In most straight-forward viral illnesses, recovery takes 2-4 weeks, with symptoms disappearing by six weeks. However, a small percentage of PVF’s patients will take several months to recover.
If symptoms remain after 3-6 months, with the illness unchanged, a change of name/diagnosis to CFS/ME is appropriate.
This condition comes about after a person has experienced a viral illness like:
- Common cold
- Epstein-Barr Virus
- Herpes Virus
- Other virial illnesses like Corona Virus, SARS etc
Most people will recover from a viral illness after a week or two, but if after many weeks or months you still feel unwell with these symptoms you maybe experiencing PVS:
- Confusion and trouble concentrating
- Body aches and pain in the muscles
- Stiff Joints
- Sore Throat
- Swollen Lymph Nodes
- People who have compromised/weakened immunity or have pre-existing conditions maybe more prone to PVS.
There are no clear-cut answer as to what PVS is yet. It is possible it is caused by a delayed response from the immune system to the virus, inflammation in the brain, or an overload on the immune system from the virus. At present there is no clear treatment from GP’s for PVS.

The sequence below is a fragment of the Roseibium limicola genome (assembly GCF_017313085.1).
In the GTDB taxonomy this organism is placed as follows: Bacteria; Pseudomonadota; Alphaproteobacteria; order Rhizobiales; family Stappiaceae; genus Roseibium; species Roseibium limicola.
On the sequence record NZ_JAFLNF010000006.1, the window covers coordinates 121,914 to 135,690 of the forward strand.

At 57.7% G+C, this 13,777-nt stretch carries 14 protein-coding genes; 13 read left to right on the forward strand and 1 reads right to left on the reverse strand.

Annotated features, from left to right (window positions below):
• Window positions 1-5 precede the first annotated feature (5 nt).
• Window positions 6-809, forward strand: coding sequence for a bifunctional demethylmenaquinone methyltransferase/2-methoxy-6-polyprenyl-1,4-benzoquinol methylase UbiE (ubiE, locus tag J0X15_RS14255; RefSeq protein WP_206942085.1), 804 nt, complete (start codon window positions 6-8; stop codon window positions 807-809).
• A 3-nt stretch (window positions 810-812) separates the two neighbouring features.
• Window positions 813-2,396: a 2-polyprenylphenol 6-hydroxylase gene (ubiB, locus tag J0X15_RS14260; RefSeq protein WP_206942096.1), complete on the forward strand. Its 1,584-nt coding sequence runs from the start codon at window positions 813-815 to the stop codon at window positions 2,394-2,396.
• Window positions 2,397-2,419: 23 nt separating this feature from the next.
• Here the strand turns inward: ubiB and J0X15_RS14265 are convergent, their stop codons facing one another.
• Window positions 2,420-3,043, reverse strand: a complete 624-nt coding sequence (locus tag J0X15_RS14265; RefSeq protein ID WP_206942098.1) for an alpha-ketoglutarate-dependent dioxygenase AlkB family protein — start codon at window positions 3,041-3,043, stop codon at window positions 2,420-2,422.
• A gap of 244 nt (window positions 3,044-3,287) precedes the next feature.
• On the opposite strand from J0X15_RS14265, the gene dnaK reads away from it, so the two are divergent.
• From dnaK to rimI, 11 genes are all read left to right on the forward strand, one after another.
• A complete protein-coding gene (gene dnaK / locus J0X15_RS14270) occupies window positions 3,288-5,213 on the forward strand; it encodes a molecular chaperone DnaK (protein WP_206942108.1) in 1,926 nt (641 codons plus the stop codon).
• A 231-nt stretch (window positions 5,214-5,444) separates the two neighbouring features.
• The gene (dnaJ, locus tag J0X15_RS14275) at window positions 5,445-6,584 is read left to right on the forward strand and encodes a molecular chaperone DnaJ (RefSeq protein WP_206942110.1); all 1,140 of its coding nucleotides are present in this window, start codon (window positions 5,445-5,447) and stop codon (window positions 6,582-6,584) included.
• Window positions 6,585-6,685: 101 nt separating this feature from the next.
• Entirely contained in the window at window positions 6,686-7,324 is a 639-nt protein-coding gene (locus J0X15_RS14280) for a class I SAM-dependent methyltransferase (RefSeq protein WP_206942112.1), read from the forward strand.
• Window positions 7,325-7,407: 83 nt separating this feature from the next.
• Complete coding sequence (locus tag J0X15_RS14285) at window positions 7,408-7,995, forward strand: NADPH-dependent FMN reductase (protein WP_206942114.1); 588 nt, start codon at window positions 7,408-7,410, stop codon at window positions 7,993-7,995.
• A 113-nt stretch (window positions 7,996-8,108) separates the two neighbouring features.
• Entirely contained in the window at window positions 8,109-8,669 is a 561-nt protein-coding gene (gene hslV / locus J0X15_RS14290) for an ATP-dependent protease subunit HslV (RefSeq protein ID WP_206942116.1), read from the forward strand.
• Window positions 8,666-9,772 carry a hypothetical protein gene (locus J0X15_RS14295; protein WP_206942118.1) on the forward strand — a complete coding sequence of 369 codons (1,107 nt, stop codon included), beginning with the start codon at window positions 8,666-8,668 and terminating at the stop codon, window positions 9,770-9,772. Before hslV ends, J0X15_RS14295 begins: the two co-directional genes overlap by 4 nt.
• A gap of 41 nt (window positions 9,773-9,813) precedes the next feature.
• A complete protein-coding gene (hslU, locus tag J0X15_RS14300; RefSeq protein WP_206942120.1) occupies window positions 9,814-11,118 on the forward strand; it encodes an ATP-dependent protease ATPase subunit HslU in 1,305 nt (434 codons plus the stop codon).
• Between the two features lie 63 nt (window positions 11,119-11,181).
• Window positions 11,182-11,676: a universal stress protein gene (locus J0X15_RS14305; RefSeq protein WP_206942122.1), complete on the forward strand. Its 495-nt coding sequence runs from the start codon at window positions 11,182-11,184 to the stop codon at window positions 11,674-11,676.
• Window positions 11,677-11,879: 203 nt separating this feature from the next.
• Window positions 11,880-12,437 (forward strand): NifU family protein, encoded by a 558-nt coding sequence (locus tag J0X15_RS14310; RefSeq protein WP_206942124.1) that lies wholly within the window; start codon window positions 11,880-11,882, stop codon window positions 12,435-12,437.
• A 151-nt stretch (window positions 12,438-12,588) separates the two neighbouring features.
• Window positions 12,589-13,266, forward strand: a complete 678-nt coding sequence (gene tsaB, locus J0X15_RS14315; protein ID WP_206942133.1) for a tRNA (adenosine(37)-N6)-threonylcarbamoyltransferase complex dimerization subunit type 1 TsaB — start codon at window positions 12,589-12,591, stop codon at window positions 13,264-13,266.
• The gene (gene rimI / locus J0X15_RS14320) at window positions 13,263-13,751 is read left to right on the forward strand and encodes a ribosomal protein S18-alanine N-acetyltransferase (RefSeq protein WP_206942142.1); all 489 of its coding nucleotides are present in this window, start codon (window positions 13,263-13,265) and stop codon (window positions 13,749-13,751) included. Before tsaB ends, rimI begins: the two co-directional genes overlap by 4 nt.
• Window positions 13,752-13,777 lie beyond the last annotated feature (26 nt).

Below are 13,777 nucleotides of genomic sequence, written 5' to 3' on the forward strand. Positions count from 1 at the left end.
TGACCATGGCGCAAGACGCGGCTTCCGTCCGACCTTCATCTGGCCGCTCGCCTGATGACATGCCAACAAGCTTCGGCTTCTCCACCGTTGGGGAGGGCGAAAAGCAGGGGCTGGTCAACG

It is important to act quickly if you think you may have PVS. Getting a diagnosis is important but responding to the symptoms is more important.
If left, PVS can develop into Myalgic Encephalomyelitis aka Chronic Fatigue Syndrome (ME/CFS), this is a long-term chronic illness with poor quality of life outcomes and few treatment options.
At Complex Chronic Illness Support we can provide you with the right information on how to manage your symptoms and how to live in a way that supports your body to heal itself. There are no quick fixes but CCIS are experts in symptom management information and providing the right support for conditions like PVS. We also support people with ME/CFS, Fibromyalgia, Postural Orthostatic Tachycardia, and Orthostatic Intolerance.
Fibromyalgia is a chronic condition that causes fatigue, widespread pain, and tenderness throughout the body and often co-exists with CFS/ME and/or many of the symptoms of this condtion. People with Fibromyalgia generally experience pain in specific points around the body and these points are used as a gauge for diagnosis.
The points around the body are:
- Back of the head
- Area between the shoulders
- Front of the neck
- Top of the chest
- Outside of the elbows
- Top and sides of the hips
- Insides of the knees.
Dysautonomia is a term for a group of diseases. In these conditions the autonomic nervous system (ANS) is dysregulated which can lead to blood pressure problems, heart problems, trouble with breathing and swallowing, and erectile dysfunction in men.
Orthostatic Intolerance (OI)